Children. Up to this point, we have dealt with those situations where the IRA owner had a surviving spouse or wished to have the IRA account payable directly to a charity. However, many IRA owners are faced with the situation of providing for one or more children and having their principal asset, namely their IRA account, be subject to a series of taxes before any benefits are received by the next

Assuming the IRA owner's sole asset is a $2,000,000 IRA account and his or her only beneficiary is an adult child, there is another alternative to consider. If the IRA account is left directly to the child, the account would be subject to estate taxes, income taxes as it is withdrawn by the child, and possibly the 15% excise tax. These taxes could leave the child with as little as $400,000 as his or her sole inheritance from the parent.

One technique that may be utilized to provide the child with a greater inheritance is the use of a charitable remainder trust ("CRT"). A typical CRT provides a stream of income to a noncharitable beneficiary or beneficiaries (i.e., individuals) either for their lifetime or for a set period of years. At the end of the trust term, the remaining assets in the CRT are then paid to one or more charitable organizations or possibly a family foundation. The most interesting aspect of a CRT is that it is totally exempt from income tax. Thus, if a client wishes, he or she could designate the CRT as the beneficiary of their IRA account at death for the benefit of the child. Since the CRT is exempt from income tax, the receipt of the IRA will not result in the payment of any income tax by the CRT. The benefit here is that the income beneficiary will receive an income stream from a much larger source rather than an IRA that has been subjected to various taxes. The negative aspect is that upon the death of the individual or individuals, the remaining assets in the CRT must pass to charity and are lost to the rest of the family.

Before the IRA owner client decides on using a CRT, the estate tax situation must first be dealt with. Assuming in our example that the child is 55 years of age when the parent dies, the CRT provides for an 8% annuity payout to the child, and the IRC Sec. 7520 rate is 8%, there will be a partial charitable deduction for the actuarial value of the remainder interest that will eventually pass to charity. In this case the estate tax charitable deduction will be approximately $400,000. Assuming the estate taxes can be paid from another source, the child will receive the sum of $160,000 each year from the trust (8% of $2,000,000) for the rest of his or her lifetime. At the child's death, the remaining assets in the CRT will be paid to one or more qualified charities. No portion of the CRT will be subject to either estate tax or income tax at the time of the child's death.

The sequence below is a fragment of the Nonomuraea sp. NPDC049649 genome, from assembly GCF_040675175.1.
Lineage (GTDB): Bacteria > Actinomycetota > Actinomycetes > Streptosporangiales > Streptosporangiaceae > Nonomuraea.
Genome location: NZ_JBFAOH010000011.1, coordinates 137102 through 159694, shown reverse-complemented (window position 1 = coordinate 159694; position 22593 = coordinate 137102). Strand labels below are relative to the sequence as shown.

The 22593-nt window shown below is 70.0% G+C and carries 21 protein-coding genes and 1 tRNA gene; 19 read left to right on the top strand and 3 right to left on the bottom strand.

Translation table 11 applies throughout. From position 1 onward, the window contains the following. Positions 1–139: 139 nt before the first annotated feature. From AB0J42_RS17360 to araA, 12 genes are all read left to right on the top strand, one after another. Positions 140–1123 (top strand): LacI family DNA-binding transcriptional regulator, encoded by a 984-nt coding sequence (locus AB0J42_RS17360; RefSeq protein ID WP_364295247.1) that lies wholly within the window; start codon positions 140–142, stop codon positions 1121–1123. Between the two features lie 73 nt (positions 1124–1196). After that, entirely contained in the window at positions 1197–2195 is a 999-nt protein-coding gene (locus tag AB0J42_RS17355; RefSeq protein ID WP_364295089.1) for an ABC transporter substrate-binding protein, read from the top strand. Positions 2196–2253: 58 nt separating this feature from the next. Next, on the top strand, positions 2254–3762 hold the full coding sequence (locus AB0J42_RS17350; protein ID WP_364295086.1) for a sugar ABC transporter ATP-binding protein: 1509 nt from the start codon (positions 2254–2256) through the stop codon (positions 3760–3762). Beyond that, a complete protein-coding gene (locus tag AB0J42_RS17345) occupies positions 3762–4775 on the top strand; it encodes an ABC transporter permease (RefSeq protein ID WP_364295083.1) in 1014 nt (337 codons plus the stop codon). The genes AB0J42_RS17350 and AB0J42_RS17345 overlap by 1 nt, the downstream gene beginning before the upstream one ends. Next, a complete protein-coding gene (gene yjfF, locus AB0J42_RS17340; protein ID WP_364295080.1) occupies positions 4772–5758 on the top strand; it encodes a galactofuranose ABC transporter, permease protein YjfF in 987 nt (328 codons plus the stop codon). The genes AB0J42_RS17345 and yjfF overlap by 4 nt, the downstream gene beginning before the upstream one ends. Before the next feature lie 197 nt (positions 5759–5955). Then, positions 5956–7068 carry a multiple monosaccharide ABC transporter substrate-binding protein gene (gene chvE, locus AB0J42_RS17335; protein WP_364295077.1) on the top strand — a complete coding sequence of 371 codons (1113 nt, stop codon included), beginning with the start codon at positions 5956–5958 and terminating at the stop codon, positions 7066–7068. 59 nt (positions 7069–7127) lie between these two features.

There are different ways to structure the CRT that may result in more income being paid to the child with a smaller charitable deduction. A charitable remainder annuity trust will pay a set amount to the chid each year and can never be varied. On the other hand, a charitable remainder unitrust will pay a percentage of the CRT's assets each year to the child. In this type of CRT the assets must be valued each year and if they appreciate, an additional amount will be distributed to the child in that particular year. If the assets in the unitrust should fall in value in a particular year, the child will be penalized by receiving a smaller distribution from the trust for that year.

Tax Appointment Clause. In those situations where the taxpayer has accumulated a large IRA account, the use of a CRT may be the only way to avoid losing a substantial portion of the asset to taxes. In planning for an IRA of any appreciable size, it is mandatory to review the tax appointment clause in either the will or trust. If the IRA is to be payable to a CRT, for example, the IRA owner should avoid having the estate taxes paid from the CRT. If the taxes are paid from the CRT, an "interrelated calculation" will result in higher estate taxes and leave the testamentary plan in ruins. *

References to code sections, regulations, etc., related to this article are available on request.

Philip J. Michaels, Esq., is a tax
attorney and member of the law
firm of Rosen & Reade, LLP in New York City.

The CPA Journal is broadly recognized as an outstanding, technical-refereed publication aimed at public practitioners, management, educators, and other accounting professionals. It is edited by CPAs for CPAs. Our goal is to provide CPAs and other accounting professionals with the information and news to enable them to be successful accountants, managers, and executives in today's practice environments.

©2009 The New York State Society of CPAs. Legal Notices

Visit the new cpajournal.com.